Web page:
And finally, let us take a brief look at the study of Divination. As has been repeatedly proven, this class is a waste of time, taught by a woman who pretends to have much more skill than she possesses. However, why is this necessarily the case? It has since been seen that the centaur Firenze is a very able teacher of Divination, so surely, it would have been preferable to hire an abler teacher to teach the subject rather than letting Divination continue in its present state. In case one wishes to argue that Dumbledore hired Professor Trelawney to keep her safe from Lord Voldemort, I would add firstly that it is not necessary to make a person a professor to keep her safe (a Secret-Keeper could do that), and secondarily that Hogwarts is by no means an impregnable fortress of safety, as has been seen many times. Again, it seems that the time Harry, Hermione, and Ron spent in this class was entirely wasted.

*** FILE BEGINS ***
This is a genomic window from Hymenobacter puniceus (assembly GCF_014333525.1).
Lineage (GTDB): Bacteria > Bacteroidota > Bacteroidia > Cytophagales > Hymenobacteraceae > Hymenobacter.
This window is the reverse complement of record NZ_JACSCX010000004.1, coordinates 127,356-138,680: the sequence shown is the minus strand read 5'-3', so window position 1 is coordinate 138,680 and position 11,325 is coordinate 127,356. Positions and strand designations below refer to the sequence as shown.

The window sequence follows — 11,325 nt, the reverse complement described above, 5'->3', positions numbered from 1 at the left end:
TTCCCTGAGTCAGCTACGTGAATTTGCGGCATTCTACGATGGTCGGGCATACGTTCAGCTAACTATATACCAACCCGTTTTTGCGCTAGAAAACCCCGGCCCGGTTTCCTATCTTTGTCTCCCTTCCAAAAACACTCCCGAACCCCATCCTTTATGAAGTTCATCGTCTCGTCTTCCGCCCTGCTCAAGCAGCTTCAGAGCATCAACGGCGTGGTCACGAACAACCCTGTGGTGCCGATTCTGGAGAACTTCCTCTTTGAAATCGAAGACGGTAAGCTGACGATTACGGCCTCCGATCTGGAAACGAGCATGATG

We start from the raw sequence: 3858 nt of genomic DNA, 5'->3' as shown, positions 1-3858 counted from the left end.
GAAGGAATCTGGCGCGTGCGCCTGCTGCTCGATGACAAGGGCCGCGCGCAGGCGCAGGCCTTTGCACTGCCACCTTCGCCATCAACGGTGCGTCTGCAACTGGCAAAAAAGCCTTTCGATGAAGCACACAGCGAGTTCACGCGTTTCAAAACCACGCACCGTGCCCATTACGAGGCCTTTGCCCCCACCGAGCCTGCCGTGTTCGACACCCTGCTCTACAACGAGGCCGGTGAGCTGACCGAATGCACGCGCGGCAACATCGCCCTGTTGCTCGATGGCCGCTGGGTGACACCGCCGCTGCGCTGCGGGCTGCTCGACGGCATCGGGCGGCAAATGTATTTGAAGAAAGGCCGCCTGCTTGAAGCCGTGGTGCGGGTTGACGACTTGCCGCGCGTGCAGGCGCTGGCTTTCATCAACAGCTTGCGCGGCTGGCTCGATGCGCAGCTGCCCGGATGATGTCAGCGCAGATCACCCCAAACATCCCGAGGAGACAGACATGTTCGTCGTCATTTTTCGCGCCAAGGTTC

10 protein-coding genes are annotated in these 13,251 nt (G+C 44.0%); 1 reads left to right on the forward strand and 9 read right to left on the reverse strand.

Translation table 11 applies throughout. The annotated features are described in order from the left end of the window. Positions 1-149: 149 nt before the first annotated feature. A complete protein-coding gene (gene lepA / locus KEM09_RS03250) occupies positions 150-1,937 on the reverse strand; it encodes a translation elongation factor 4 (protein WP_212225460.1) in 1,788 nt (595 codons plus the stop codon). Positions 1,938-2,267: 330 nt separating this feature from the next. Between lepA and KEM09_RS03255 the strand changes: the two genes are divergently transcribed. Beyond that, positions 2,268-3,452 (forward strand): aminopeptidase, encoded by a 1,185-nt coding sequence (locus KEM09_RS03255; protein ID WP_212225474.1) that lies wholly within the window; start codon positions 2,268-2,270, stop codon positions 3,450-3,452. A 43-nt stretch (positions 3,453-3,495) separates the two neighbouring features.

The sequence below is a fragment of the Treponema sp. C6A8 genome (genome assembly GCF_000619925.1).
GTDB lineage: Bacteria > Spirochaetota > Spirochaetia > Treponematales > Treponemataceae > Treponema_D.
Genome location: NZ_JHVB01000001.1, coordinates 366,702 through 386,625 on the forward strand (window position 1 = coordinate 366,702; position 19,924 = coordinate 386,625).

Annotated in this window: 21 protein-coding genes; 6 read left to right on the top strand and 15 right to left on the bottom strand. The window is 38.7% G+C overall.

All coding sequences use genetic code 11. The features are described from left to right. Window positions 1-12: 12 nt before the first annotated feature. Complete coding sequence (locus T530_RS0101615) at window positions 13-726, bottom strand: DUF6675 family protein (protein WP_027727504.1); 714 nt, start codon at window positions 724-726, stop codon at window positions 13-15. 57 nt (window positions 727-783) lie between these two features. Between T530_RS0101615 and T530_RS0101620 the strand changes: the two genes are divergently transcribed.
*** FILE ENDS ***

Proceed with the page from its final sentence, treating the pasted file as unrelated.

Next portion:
Several other issues should be briefly noted: First of all, it is a cause for concern that the manner of testing of the students is entirely lackadaisical and disorganized, as well as infrequent. In the first year, Harry is allowed to skip his exams because he is in the hospital wing. In the second year, exams are canceled for the whole school due to the circumstances. In his third year, he finally takes his exams, but some of them are so ridiculously easy that they may as well have been canceled (for example, in Care of Magical Creatures, the exam only required the students to observe a Flobberworm for the space of one hour). In the fourth year, Harry is allowed to skip his exams so that he can prepare for the Triwizard Tasks (is this really necessary?). In the fifth year, Harry has his OWL exams, the first set of exams that seem reasonably challenging, and exams are “postponed” in the sixth year and never mentioned again. Come on, people! This is perfectly ridiculous. Postponing exams is one thing – canceling them at regular intervals, either for entire classes or for individual students, is quite another thing and is a matter of complete negligence on the part of the teachers.